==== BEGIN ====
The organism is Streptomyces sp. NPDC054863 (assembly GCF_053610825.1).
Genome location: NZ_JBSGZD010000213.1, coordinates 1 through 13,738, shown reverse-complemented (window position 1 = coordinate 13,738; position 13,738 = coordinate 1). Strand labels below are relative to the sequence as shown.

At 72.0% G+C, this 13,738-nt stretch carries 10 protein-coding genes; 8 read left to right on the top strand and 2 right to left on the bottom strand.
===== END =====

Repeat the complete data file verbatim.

The organism is Streptomyces sp. NPDC054863 (assembly GCF_053610825.1).
Genome location: NZ_JBSGZD010000213.1, coordinates 1 through 13,738, shown reverse-complemented (window position 1 = coordinate 13,738; position 13,738 = coordinate 1). Strand labels below are relative to the sequence as shown.

At 72.0% G+C, this 13,738-nt stretch carries 10 protein-coding genes; 8 read left to right on the top strand and 2 right to left on the bottom strand.